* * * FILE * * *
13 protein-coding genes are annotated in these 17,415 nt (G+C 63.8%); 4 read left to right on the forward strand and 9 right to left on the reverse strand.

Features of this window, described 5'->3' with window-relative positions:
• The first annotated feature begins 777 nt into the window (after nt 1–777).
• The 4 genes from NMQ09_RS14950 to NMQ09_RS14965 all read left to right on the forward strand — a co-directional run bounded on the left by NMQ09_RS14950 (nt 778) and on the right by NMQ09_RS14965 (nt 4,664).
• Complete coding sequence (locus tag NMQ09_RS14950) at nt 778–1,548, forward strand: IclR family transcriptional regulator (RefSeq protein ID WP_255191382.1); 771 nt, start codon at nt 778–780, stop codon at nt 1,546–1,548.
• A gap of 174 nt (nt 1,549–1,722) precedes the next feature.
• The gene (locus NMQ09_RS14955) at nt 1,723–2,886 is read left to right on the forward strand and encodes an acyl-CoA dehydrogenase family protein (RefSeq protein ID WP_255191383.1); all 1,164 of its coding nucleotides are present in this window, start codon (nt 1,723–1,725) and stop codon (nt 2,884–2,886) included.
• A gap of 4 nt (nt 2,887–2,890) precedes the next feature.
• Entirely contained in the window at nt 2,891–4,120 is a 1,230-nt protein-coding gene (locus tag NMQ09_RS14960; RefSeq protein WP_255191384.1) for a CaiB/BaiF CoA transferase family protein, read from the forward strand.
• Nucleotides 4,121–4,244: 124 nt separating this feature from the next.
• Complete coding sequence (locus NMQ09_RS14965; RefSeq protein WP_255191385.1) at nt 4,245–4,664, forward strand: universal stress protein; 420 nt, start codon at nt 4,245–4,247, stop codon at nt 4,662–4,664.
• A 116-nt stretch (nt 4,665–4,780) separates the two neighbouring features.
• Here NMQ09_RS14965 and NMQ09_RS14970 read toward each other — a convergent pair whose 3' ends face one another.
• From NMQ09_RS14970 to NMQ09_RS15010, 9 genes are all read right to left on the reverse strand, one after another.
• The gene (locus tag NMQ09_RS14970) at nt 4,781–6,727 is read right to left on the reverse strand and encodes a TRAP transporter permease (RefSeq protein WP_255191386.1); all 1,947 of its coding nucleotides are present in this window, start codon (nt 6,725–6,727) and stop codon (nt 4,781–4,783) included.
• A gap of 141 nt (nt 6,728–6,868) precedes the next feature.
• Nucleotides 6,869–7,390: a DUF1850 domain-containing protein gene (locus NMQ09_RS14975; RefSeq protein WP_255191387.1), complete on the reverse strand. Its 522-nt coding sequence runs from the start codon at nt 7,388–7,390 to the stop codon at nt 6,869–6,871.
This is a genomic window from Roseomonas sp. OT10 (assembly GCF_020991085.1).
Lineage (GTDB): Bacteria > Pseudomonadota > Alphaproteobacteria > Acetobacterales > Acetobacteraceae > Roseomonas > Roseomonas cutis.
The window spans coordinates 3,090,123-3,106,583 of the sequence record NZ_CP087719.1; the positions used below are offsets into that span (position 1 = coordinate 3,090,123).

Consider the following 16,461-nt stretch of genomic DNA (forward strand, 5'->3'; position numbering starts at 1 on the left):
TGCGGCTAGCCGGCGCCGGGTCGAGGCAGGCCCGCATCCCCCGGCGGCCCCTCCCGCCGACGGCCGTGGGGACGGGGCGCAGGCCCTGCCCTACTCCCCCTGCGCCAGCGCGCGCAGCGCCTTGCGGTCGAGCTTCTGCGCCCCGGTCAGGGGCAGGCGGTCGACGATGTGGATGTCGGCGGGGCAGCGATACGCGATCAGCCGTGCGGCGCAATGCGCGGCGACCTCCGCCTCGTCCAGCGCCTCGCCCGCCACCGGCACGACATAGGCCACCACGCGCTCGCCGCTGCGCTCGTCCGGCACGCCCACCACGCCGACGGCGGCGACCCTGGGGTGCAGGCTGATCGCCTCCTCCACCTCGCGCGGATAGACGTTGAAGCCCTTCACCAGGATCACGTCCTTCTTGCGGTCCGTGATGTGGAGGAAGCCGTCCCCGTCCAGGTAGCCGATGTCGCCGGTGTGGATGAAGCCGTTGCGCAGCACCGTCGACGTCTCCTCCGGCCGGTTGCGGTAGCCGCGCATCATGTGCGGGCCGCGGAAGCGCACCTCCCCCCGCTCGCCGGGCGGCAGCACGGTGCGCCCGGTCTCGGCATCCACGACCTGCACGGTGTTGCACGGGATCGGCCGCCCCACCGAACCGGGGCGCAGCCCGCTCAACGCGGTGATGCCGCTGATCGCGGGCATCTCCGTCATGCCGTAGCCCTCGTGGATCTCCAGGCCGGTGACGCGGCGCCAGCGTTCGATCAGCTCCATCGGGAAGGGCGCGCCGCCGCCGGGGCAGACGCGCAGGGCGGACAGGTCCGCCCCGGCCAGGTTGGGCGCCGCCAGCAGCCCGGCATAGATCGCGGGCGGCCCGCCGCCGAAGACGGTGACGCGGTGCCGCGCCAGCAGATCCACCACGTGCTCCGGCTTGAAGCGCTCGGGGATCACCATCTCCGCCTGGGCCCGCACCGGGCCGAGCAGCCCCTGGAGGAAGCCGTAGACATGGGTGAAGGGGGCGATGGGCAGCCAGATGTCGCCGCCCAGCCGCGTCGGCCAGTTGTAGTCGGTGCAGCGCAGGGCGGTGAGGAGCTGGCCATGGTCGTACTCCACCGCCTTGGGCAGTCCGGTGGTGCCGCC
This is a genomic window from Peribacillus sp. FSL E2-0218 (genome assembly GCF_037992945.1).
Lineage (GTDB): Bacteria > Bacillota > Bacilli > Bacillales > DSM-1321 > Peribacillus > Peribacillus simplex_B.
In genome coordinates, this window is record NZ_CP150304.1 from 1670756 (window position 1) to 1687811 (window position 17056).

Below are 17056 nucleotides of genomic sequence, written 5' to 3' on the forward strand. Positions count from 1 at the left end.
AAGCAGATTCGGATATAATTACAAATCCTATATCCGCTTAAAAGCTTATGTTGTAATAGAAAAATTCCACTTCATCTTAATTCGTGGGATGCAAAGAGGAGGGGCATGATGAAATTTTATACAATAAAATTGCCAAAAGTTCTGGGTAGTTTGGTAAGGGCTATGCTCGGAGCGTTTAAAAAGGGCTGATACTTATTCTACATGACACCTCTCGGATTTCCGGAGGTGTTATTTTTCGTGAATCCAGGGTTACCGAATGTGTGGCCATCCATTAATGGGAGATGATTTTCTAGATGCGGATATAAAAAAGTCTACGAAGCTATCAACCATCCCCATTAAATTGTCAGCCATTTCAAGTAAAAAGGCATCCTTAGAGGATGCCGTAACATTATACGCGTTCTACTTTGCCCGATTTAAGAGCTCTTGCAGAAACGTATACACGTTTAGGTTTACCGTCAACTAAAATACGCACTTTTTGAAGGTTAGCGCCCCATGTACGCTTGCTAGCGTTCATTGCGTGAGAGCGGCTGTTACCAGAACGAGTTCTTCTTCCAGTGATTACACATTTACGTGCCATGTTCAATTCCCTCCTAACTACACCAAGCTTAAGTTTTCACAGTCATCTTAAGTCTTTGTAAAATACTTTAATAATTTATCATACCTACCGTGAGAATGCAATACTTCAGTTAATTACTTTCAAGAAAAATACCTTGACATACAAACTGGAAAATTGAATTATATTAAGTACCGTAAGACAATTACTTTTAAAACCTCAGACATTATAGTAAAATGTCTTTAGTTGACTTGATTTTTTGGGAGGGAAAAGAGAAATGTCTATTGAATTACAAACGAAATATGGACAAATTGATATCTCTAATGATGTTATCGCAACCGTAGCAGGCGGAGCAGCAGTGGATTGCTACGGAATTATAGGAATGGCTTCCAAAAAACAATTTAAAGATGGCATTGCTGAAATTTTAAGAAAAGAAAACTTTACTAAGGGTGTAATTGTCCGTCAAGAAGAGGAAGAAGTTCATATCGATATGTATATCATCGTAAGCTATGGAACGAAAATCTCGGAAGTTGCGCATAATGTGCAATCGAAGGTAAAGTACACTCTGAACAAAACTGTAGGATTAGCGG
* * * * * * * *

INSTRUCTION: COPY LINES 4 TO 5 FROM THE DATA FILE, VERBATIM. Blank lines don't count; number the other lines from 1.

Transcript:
• The 4 genes from NMQ09_RS14950 to NMQ09_RS14965 all read left to right on the forward strand — a co-directional run bounded on the left by NMQ09_RS14950 (nt 778) and on the right by NMQ09_RS14965 (nt 4,664).
• Complete coding sequence (locus tag NMQ09_RS14950) at nt 778–1,548, forward strand: IclR family transcriptional regulator (RefSeq protein ID WP_255191382.1); 771 nt, start codon at nt 778–780, stop codon at nt 1,546–1,548.